• Erik Loomis says:

            The problem with this line of argument is that it presents a false choice. Obviously teacher quality matters somewhat. And paying teachers more, so you could attract even better teachers, would be useful. But there’s no evidence that Rhee’s policies of being able to fire teachers at will makes any difference at all in ensuring good teachers. But none of this matters as much as the economic class of a student and the individual family’s commitment to see their children get an education.

          • Liam says:

            But offering greater-enough pay to applicants for treaching jobs would effectively be creating new, better seats, maybe floating in mid air 15 feet in front of the loge railing, where there were none before. The idea is to expand the pool of possible teachers, not merely acquire the best out of currently-existing pool.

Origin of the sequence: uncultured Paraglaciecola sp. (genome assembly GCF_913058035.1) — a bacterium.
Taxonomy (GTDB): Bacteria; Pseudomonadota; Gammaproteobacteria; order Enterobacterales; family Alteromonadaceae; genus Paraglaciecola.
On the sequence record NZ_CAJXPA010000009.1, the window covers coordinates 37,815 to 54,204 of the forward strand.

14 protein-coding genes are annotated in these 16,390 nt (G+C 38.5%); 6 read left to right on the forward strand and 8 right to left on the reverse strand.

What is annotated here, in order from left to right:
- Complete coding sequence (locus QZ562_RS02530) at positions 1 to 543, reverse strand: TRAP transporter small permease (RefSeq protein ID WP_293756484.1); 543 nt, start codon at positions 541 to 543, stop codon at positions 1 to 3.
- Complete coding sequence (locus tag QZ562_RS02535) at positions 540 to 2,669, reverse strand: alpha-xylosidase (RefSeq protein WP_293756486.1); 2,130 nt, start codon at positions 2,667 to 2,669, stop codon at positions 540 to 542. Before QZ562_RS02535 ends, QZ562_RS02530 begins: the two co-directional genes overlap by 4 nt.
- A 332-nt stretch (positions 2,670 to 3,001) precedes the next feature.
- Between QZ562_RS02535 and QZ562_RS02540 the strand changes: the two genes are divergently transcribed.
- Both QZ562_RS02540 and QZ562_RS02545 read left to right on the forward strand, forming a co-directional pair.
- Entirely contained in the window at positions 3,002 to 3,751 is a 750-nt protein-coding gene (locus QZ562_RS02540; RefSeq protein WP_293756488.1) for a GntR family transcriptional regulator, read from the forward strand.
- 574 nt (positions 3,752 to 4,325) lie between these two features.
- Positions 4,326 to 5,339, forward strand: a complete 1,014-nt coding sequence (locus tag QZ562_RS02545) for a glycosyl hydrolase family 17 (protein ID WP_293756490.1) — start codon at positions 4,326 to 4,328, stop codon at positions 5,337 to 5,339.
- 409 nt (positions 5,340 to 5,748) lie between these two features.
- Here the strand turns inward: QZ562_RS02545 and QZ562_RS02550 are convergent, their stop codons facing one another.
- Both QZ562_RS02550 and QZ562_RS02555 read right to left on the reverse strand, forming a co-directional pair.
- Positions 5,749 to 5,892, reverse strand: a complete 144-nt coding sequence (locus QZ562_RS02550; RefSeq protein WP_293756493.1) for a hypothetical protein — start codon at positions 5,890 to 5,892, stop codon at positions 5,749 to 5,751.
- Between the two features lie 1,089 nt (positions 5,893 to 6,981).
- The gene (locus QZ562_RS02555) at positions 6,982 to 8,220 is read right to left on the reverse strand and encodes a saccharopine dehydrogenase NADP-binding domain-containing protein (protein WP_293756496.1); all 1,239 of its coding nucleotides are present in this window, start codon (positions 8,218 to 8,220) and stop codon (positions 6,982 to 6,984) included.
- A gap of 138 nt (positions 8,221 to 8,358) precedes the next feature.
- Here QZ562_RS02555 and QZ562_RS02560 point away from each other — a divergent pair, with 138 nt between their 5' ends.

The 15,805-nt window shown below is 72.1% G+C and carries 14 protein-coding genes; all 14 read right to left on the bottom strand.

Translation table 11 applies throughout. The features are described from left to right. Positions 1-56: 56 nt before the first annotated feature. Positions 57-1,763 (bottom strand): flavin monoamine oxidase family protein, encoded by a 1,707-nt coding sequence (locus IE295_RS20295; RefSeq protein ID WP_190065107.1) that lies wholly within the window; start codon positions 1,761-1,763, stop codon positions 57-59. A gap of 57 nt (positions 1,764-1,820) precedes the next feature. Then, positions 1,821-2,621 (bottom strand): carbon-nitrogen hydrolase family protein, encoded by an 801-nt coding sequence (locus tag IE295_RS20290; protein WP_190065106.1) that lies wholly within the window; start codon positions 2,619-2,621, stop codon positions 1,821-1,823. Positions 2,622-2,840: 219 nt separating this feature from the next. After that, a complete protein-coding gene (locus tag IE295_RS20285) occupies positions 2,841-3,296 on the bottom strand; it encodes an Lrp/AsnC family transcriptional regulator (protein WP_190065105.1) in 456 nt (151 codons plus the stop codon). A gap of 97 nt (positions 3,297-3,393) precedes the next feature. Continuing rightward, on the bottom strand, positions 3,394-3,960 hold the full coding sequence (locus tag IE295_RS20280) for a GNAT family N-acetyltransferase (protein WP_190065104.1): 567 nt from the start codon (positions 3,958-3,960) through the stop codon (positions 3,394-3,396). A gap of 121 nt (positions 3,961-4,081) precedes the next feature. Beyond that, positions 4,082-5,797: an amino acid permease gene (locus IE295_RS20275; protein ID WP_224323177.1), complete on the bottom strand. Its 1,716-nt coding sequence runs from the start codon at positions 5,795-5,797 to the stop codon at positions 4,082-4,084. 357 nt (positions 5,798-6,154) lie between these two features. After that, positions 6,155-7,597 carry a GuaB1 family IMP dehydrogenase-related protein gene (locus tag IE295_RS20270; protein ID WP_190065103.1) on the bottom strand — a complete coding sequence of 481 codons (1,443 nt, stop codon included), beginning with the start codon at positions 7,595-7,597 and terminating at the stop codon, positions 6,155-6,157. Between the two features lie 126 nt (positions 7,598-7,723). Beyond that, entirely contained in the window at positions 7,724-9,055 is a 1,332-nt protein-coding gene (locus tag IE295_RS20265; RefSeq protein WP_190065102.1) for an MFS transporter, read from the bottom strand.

• BarrY says:

      Yglesias is just a data point that somebody should send T-800 back to terminate Sarah Mankiw.
      And the rest of the Harvard econ dept..

    • I agree with Yglesias a lot more often than not, but I have no idea why he thinks this silly zero-sum question is clever. I guess it’s possible that moving some money from teacher salaries to social welfare spending would improve educational outcomes, but it’s pretty obvious that the much better course would just be to increase the amount of money we spend on child welfare at the expense of, I don’t know, a few foreign wars and a tax cut for the rich.

      • Malaclypse says:

        I agree with Yglesias a lot more often than not, but I have no idea why he thinks this silly zero-sum question is clever.

        Notice that he did not ask whether cutting military spending, and increasing direct transfers to the poor, would lead to better educational outcomes.

      • Jeremy says: